Coronavirus recession? Expert modelling shows Australian economy could take huge hit

Warwick McKibbin, who has modelled previous pandemics, says GDP could fall in a worst-case scenario by nearly 8%

The Australian economy could be plunged into recession if the coronavirus outbreak goes global, with as much as 8% carved from growth over a year, according to new modelling by the economic expert Warwick McKibbin.

McKibbin, whose previous work on the economic impact of disease includes examining the impact of the 2002 Sars pandemic, has modelled the effects of a range of Covid-19 infection scenarios on growth in Australia and around the world.

He said if the disease went global it could carve as little as 2% from Australian growth, but this would still be enough to send the economy into recession, given that GDP increased by just 1.7% in 2019.

In the worst-case scenario, where the disease spreads aggressively and kills 3% of patients, Australias GDP would plunge 7.9% in the first year before quickly bouncing back.

McKibbin, a professor at the Australian National University and a former board member of the Reserve Bank, cautioned that his results were very sensitive to the assumptions used, including government responses.

“While cutting interest rates is an option, the shock will require a mix of monetary, fiscal and health policy responses,” he said. “Quarantining affected people and reducing large-scale social interaction would be an effective response.”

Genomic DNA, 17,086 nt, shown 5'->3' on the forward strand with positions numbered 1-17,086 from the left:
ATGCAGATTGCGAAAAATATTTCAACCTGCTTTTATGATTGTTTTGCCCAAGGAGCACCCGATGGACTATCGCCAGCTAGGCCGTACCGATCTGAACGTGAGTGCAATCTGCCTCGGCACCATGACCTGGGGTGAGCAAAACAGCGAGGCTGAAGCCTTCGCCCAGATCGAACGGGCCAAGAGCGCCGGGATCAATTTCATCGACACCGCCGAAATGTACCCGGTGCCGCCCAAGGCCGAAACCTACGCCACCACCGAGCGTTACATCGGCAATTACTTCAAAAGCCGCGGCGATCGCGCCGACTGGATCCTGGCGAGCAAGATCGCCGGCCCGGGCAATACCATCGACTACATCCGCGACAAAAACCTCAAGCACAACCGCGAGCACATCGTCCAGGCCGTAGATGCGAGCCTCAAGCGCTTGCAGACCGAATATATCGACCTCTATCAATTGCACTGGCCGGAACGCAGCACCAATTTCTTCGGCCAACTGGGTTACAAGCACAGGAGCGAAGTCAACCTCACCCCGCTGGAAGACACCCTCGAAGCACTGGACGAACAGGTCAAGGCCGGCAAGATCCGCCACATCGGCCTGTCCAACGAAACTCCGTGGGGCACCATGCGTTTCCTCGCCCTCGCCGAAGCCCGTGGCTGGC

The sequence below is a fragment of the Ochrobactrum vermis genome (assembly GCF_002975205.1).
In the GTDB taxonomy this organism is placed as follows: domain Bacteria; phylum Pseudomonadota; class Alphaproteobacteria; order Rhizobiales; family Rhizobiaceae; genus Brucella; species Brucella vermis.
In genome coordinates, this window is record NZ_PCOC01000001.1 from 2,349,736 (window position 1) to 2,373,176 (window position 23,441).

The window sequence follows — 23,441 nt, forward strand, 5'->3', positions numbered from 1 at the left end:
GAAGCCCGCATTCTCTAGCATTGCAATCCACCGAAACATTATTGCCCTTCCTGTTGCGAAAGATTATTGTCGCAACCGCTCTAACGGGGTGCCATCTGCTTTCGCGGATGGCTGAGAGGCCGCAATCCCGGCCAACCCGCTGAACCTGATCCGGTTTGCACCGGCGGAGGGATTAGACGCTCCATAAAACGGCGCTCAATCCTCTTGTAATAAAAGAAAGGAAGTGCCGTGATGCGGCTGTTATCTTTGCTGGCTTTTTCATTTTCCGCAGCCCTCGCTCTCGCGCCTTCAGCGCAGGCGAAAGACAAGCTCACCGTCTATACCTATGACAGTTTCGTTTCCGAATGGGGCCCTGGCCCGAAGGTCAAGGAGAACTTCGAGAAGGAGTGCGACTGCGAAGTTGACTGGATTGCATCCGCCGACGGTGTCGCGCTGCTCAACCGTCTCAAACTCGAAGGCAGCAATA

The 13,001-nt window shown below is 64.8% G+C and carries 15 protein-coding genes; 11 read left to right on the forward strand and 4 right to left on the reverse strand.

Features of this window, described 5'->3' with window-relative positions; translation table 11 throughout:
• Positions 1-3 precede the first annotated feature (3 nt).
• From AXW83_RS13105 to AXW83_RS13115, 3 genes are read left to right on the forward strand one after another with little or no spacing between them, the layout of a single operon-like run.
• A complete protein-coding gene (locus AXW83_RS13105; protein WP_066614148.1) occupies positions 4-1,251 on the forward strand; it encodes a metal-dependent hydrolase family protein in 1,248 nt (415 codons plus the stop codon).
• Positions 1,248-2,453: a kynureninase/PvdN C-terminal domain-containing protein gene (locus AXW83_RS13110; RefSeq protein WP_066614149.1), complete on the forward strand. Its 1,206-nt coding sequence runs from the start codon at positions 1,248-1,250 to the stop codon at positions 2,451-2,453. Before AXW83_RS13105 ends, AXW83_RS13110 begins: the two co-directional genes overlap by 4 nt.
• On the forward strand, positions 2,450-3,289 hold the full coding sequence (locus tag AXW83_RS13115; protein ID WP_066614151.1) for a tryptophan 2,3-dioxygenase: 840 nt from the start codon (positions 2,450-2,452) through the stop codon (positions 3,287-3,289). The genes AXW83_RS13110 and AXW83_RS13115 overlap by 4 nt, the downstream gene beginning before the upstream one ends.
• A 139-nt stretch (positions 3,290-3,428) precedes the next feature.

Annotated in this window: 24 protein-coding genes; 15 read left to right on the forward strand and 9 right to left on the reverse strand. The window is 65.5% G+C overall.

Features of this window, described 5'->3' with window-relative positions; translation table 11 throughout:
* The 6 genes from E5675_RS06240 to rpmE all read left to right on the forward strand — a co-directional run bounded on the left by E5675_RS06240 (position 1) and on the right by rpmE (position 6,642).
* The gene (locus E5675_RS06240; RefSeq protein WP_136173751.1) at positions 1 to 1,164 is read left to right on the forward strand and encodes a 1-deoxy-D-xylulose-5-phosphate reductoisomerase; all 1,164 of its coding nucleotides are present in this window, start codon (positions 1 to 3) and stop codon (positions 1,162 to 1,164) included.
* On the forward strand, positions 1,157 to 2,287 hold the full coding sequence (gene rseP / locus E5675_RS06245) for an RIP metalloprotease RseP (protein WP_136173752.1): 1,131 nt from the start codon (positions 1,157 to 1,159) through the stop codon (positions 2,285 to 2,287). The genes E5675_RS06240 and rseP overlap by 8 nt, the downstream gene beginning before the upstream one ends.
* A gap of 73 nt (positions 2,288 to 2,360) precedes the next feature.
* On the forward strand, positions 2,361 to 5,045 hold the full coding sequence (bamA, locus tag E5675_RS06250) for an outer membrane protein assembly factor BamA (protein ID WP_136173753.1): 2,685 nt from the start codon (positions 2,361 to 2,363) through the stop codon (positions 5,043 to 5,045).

He said the outbreak showed that no country was an island given the tight integration of the global economy.

“Our study suggests big economic costs in countries such as Australia can be avoided through global cooperative investment in public health in all countries,” he said.

“We have known this for decades, yet politicians continue to ignore the scientific and economic evidence about the role of global public health in improving the quality of life and driving economic growth for us all.”

The crisis has already caused a plunge of more than 10% in stock markets across the globe, although shares staged a small recovery in North America on Monday night and were rallying in Australia on Tuesday, to be up almost 1.9% at lunchtime.

Financial markets expect that the RBA will cut official interest rates to a new record low of 0.5% at a board meeting on Tuesday afternoon.


Ben Butler

The GuardianTramp

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